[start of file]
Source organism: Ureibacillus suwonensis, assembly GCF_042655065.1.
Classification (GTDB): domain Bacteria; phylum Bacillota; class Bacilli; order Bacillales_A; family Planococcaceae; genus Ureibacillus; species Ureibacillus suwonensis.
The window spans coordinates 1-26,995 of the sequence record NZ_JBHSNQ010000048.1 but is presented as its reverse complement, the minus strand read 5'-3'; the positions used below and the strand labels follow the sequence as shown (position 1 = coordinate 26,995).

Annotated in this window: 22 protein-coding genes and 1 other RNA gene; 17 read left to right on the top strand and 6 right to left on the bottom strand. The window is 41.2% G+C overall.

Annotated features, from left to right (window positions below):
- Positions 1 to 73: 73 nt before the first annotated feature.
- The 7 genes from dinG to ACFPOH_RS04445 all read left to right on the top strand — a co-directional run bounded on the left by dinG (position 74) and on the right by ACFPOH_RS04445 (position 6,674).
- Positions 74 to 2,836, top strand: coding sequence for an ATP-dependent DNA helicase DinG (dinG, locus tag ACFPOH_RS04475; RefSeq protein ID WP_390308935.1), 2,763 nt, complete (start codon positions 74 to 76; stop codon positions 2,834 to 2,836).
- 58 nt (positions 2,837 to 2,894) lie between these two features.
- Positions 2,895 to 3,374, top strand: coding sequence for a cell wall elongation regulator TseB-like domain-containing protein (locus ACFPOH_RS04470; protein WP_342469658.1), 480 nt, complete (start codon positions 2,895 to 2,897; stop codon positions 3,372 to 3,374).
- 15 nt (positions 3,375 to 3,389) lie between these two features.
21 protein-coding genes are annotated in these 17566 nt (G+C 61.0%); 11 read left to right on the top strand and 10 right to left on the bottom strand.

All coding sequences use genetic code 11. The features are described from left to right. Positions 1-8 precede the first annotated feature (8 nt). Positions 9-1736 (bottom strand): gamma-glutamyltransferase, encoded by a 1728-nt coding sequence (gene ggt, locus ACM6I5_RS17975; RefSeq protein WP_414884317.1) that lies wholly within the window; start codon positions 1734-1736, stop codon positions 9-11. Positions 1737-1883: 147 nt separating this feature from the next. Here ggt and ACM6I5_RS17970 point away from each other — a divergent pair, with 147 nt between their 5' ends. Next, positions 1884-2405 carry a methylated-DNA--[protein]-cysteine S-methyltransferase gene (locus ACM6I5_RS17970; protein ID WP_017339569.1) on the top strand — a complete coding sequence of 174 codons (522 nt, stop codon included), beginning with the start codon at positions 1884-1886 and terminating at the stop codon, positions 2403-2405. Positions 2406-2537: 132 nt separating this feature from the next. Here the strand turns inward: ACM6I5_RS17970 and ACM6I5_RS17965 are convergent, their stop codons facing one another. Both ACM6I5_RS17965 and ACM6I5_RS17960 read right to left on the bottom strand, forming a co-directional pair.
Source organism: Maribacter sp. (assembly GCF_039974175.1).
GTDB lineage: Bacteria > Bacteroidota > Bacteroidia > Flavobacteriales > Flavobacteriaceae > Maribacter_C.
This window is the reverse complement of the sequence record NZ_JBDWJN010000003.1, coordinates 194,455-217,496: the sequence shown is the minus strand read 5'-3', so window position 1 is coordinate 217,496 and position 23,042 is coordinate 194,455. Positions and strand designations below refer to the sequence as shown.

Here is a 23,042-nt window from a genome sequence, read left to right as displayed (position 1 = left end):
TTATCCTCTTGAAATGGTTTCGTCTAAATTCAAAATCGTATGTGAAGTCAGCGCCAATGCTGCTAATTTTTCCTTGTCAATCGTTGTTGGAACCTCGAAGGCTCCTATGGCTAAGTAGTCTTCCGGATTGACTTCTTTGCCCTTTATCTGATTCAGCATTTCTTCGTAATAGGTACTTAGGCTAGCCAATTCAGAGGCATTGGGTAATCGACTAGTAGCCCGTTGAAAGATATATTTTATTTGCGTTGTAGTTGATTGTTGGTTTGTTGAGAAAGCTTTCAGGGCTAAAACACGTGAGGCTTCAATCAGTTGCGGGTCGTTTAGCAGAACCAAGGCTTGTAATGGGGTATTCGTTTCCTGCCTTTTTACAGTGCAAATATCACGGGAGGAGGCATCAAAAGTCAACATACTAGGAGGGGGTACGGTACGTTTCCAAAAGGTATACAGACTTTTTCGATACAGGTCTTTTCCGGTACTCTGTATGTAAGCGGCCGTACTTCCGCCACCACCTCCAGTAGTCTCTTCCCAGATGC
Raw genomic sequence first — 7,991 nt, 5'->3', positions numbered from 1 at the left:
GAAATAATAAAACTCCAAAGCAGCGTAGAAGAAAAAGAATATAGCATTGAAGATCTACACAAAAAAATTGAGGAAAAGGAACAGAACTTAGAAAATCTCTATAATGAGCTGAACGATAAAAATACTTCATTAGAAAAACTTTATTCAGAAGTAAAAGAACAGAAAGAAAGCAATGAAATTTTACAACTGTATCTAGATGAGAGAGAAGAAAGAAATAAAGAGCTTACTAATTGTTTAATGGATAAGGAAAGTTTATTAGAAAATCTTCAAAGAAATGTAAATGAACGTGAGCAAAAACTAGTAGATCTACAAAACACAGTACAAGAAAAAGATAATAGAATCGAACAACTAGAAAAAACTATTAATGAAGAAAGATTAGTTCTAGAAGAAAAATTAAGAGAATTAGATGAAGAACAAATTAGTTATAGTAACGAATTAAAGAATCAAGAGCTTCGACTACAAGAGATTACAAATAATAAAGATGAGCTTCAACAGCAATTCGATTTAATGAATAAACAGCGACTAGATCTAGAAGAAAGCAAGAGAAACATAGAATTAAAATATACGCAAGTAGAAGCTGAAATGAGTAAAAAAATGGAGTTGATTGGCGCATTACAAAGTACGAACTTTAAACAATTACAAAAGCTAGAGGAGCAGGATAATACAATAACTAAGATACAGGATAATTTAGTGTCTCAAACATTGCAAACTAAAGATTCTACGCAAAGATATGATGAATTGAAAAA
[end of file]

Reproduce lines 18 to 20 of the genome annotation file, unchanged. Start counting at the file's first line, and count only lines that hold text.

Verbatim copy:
TTATCCTCTTGAAATGGTTTCGTCTAAATTCAAAATCGTATGTGAAGTCAGCGCCAATGCTGCTAATTTTTCCTTGTCAATCGTTGTTGGAACCTCGAAGGCTCCTATGGCTAAGTAGTCTTCCGGATTGACTTCTTTGCCCTTTATCTGATTCAGCATTTCTTCGTAATAGGTACTTAGGCTAGCCAATTCAGAGGCATTGGGTAATCGACTAGTAGCCCGTTGAAAGATATATTTTATTTGCGTTGTAGTTGATTGTTGGTTTGTTGAGAAAGCTTTCAGGGCTAAAACACGTGAGGCTTCAATCAGTTGCGGGTCGTTTAGCAGAACCAAGGCTTGTAATGGGGTATTCGTTTCCTGCCTTTTTACAGTGCAAATATCACGGGAGGAGGCATCAAAAGTCAACATACTAGGAGGGGGTACGGTACGTTTCCAAAAGGTATACAGACTTTTTCGATACAGGTCTTTTCCGGTACTCTGTATGTAAGCGGCCGTACTTCCGCCACCACCTCCAGTAGTCTCTTCCCAGATGC
Raw genomic sequence first — 7,991 nt, 5'->3', positions numbered from 1 at the left:
GAAATAATAAAACTCCAAAGCAGCGTAGAAGAAAAAGAATATAGCATTGAAGATCTACACAAAAAAATTGAGGAAAAGGAACAGAACTTAGAAAATCTCTATAATGAGCTGAACGATAAAAATACTTCATTAGAAAAACTTTATTCAGAAGTAAAAGAACAGAAAGAAAGCAATGAAATTTTACAACTGTATCTAGATGAGAGAGAAGAAAGAAATAAAGAGCTTACTAATTGTTTAATGGATAAGGAAAGTTTATTAGAAAATCTTCAAAGAAATGTAAATGAACGTGAGCAAAAACTAGTAGATCTACAAAACACAGTACAAGAAAAAGATAATAGAATCGAACAACTAGAAAAAACTATTAATGAAGAAAGATTAGTTCTAGAAGAAAAATTAAGAGAATTAGATGAAGAACAAATTAGTTATAGTAACGAATTAAAGAATCAAGAGCTTCGACTACAAGAGATTACAAATAATAAAGATGAGCTTCAACAGCAATTCGATTTAATGAATAAACAGCGACTAGATCTAGAAGAAAGCAAGAGAAACATAGAATTAAAATATACGCAAGTAGAAGCTGAAATGAGTAAAAAAATGGAGTTGATTGGCGCATTACAAAGTACGAACTTTAAACAATTACAAAAGCTAGAGGAGCAGGATAATACAATAACTAAGATACAGGATAATTTAGTGTCTCAAACATTGCAAACTAAAGATTCTACGCAAAGATATGATGAATTGAAAAA